I hadn't thought much about John's butterfly fandom until a few weeks ago, when I found he'd stuck a couple of Dollar Tree butterflies around the walls of the Fan Cave. They looked... fine... but I immediately thought, "Oh, we can do MUCH better than this."
And I gotta say, I think we did better:
Ahhh. So good.
I originally planned to hang this on the smaller window behind the chairs, but John insisted we hang it here, where he can see it. He even took down his Hufflepuff banner for this! Whaaaaat.
John also asked for phone wallpapers, so here come a couple of options:
And finally, I want to give a shout-out to my inspiration for this wreath, posted by Jill Vaughn in the customer reviews on Amazon:
In fact, while I'm at it let me show you a few more of my favorites from the customer photos; there are so many great ideas here!
The butterflies come with double-sided sticky squares you can stick right over the magnets. Perfect for sticking on walls like this:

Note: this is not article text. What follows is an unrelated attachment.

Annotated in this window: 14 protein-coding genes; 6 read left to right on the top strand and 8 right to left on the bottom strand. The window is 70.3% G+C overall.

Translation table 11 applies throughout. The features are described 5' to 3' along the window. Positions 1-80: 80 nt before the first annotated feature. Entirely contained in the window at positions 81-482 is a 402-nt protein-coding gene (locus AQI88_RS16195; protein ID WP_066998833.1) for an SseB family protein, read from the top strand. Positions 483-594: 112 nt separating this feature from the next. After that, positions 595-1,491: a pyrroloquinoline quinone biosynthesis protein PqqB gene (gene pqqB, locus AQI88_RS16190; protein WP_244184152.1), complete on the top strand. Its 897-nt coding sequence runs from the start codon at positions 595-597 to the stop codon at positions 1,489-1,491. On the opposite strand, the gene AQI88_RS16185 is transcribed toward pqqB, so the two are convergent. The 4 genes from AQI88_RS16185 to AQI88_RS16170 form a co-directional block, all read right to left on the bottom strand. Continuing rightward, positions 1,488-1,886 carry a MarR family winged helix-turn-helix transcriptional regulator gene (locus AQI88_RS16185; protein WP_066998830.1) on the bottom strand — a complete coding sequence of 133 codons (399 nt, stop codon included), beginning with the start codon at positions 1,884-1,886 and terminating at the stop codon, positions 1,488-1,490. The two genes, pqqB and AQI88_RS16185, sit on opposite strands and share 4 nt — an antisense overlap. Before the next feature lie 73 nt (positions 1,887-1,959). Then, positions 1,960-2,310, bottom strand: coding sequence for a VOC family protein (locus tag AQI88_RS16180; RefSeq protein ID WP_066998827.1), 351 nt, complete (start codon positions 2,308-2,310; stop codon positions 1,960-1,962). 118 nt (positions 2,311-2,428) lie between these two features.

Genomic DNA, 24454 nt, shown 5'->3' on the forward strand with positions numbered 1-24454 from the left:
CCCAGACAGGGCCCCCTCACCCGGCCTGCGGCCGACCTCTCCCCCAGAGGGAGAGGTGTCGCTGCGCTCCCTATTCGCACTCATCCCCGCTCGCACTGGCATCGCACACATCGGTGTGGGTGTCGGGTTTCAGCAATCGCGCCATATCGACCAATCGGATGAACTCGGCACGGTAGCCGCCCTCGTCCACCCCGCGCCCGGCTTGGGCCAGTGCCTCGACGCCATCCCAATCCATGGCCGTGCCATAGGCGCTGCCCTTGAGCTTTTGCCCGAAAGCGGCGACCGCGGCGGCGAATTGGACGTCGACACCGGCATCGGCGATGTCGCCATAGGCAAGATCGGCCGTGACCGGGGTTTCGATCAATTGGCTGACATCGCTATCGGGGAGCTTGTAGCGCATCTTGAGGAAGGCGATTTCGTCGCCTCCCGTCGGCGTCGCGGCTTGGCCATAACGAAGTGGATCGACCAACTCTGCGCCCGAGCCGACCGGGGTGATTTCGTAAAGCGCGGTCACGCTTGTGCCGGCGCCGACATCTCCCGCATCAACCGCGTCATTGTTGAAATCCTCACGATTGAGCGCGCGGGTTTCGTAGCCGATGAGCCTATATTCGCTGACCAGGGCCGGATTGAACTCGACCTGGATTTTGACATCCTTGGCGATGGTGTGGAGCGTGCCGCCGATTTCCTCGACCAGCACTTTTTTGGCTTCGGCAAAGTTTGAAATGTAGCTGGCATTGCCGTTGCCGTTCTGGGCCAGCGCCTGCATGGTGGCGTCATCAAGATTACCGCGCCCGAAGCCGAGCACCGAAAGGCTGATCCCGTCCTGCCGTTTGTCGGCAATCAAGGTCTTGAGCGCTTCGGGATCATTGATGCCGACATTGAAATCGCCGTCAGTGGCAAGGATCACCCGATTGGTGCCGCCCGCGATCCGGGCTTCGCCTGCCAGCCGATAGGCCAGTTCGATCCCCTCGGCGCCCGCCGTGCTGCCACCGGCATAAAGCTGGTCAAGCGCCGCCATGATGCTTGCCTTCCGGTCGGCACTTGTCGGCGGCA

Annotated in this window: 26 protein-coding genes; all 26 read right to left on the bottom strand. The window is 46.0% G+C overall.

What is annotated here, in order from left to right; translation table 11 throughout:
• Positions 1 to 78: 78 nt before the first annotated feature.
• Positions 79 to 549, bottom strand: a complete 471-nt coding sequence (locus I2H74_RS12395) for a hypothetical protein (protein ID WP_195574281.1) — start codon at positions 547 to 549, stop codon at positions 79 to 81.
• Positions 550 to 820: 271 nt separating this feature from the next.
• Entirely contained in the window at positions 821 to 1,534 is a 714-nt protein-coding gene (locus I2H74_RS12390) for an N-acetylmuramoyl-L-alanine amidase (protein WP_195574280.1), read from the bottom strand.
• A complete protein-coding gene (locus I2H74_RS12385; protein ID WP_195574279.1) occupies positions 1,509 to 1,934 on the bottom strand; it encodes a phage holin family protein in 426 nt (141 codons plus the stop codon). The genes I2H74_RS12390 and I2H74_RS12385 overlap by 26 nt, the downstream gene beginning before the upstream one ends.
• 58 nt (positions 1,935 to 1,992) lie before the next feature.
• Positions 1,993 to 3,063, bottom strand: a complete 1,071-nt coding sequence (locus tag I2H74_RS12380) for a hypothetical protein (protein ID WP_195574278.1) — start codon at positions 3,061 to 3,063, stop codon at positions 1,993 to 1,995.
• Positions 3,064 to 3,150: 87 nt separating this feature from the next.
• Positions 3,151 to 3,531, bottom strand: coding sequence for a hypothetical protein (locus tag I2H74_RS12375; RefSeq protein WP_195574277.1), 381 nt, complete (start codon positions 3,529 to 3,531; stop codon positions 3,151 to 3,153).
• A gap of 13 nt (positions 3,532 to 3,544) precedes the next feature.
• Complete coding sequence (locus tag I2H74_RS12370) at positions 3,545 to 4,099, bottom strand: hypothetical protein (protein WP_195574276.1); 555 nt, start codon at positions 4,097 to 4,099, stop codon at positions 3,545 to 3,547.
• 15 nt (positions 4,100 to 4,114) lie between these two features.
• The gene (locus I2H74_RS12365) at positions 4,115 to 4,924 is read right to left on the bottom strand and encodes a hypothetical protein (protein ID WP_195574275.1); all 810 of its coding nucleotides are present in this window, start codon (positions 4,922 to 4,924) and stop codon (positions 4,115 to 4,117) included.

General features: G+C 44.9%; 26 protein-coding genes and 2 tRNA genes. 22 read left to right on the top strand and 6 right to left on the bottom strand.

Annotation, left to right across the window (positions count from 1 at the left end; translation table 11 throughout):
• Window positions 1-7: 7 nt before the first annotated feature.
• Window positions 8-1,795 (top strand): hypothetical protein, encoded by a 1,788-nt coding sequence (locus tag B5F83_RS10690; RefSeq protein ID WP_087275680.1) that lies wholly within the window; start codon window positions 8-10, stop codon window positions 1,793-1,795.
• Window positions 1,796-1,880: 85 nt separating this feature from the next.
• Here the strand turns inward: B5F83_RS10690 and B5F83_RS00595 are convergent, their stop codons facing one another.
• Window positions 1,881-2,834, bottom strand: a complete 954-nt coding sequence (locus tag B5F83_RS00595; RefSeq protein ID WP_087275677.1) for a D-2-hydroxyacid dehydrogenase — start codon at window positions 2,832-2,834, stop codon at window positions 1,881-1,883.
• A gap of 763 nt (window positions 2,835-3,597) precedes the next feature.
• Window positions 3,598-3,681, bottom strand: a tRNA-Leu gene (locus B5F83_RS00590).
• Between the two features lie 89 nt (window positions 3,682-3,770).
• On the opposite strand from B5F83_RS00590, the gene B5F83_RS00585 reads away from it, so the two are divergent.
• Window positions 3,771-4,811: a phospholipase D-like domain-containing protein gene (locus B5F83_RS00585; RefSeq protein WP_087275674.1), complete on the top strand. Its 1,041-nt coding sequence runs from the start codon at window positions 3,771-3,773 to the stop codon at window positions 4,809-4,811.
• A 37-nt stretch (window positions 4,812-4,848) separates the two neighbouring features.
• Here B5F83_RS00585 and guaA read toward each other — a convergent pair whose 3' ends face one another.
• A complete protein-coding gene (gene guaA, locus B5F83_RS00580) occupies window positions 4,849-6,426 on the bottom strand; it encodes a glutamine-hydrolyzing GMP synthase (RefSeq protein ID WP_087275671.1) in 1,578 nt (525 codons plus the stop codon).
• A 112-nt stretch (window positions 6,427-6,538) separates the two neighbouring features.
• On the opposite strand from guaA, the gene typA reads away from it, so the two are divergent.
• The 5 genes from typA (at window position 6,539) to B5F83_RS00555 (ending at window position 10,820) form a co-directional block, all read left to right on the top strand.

I think I'll be making this next wreath for our front door eventually, because I am smitten:
If rainbows aren't your jam, there are plenty of butterflies to only use pastels or warm or cool tones:
This one feels extra Spring-y to me.
Then this lady just stuck them all to her metal front door!
Oooh. If I had a glass screen door I'd totally do this.
Again, all these photos - plus dozens and dozens more - can be found in the customer image gallery on the Amazon listing for the butterflies. Be sure to check over there for more ideas!
This post is not sponsored, but any purchases you make through my Amazon links do give a small percentage back to help support me and the blog. So thank you for supporting us while you shop. ::mwah::